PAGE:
8. Bands and Use Restrictions
Without an Amateur Radio License from the FCC, you are limited to operating on the FRS (Family Radio Service) band for free or on the GMRS (General Mobile Radio Service) band (with a $90 family license from the FCC).
9. Range of Coverage
Depending on the output power of the radio, you can expect anywhere from 1 mile to over 3 miles depending on wattage, antenna, weather conditions and surrounding environments. You’ll get more distance in your communication if you’re transmitting in a flat, open area, or from a high elevation area to a low elevation area. You’ll get less distance in communication if you’re transmitting in an urban environment, or forest, as the more barriers your signal gets deflected off of or has to penetrate through, the shorter your transmission will reach.
10. On the walkie-talkie channel
Channels are pre-programmed avenues for communication made up of frequencies with or without privacy codes. Most radios have 16 or more channels available. Once programmed, channels can be accessed easily by the channel selection feature available on all radios.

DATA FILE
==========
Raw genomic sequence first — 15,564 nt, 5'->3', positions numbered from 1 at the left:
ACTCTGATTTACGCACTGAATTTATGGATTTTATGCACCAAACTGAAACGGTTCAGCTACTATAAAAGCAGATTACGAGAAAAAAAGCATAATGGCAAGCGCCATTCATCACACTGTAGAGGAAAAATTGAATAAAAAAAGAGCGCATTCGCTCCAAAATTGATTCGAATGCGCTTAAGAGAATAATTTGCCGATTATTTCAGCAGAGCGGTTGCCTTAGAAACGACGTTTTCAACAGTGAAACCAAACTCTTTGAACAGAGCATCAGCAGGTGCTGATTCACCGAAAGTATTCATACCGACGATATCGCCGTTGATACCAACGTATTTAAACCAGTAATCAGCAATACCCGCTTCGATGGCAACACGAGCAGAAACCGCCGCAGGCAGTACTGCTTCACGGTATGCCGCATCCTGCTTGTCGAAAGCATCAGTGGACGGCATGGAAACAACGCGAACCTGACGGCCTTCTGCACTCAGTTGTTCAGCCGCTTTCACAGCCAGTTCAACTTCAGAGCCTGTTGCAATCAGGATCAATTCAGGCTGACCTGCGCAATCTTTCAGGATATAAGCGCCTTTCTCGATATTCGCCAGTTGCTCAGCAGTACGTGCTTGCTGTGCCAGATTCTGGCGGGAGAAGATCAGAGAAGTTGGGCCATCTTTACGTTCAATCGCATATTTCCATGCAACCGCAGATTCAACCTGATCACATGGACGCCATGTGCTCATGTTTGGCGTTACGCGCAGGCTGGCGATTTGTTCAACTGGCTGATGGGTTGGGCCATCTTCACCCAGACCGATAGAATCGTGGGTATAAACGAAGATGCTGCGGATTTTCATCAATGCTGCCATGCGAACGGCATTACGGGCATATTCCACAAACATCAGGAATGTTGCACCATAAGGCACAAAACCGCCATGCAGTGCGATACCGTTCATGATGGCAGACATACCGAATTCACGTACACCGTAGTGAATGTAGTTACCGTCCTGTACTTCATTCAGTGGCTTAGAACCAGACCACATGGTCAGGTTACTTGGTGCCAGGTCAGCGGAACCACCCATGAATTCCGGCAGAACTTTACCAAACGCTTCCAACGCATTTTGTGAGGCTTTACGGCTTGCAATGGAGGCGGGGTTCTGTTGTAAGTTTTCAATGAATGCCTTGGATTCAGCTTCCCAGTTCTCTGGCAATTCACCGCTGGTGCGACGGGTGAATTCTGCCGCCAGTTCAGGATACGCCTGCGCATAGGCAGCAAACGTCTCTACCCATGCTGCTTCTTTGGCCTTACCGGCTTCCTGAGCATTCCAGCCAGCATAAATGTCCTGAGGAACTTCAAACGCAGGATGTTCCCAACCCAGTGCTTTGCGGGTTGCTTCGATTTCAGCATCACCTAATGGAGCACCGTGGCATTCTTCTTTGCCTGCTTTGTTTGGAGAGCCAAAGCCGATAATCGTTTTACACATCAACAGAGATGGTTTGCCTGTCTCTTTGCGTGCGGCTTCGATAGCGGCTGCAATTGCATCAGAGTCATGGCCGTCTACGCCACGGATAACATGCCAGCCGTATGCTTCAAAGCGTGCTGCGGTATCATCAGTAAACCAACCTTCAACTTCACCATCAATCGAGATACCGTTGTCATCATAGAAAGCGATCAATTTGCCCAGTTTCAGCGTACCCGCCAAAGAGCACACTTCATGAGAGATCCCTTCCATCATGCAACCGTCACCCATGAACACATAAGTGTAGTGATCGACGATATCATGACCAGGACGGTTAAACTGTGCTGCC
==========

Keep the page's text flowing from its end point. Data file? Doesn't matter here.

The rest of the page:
11. Privacy Codes
If you would like to converse without interference, you may want to use Privacy Codes. Privacy codes, also called CTCSS or DCS are a method of splitting the channel or frequency, in order to get more use out of the frequency. Privacy codes can sometimes be programmed through the keypad on a walkie talkie, or can easily be programmed using the software and programming computer cable.
12. Calling and Paging Features
Digital Radios often feature more robust and advanced features other than the simple Push to Talk. Digital Radios are able to call a group of people, an individual person, or all radios on the timeslot. This can be very useful if you are working with private or sensitive information, or if you are interested in having a private conversation, inaccessible to those around your area.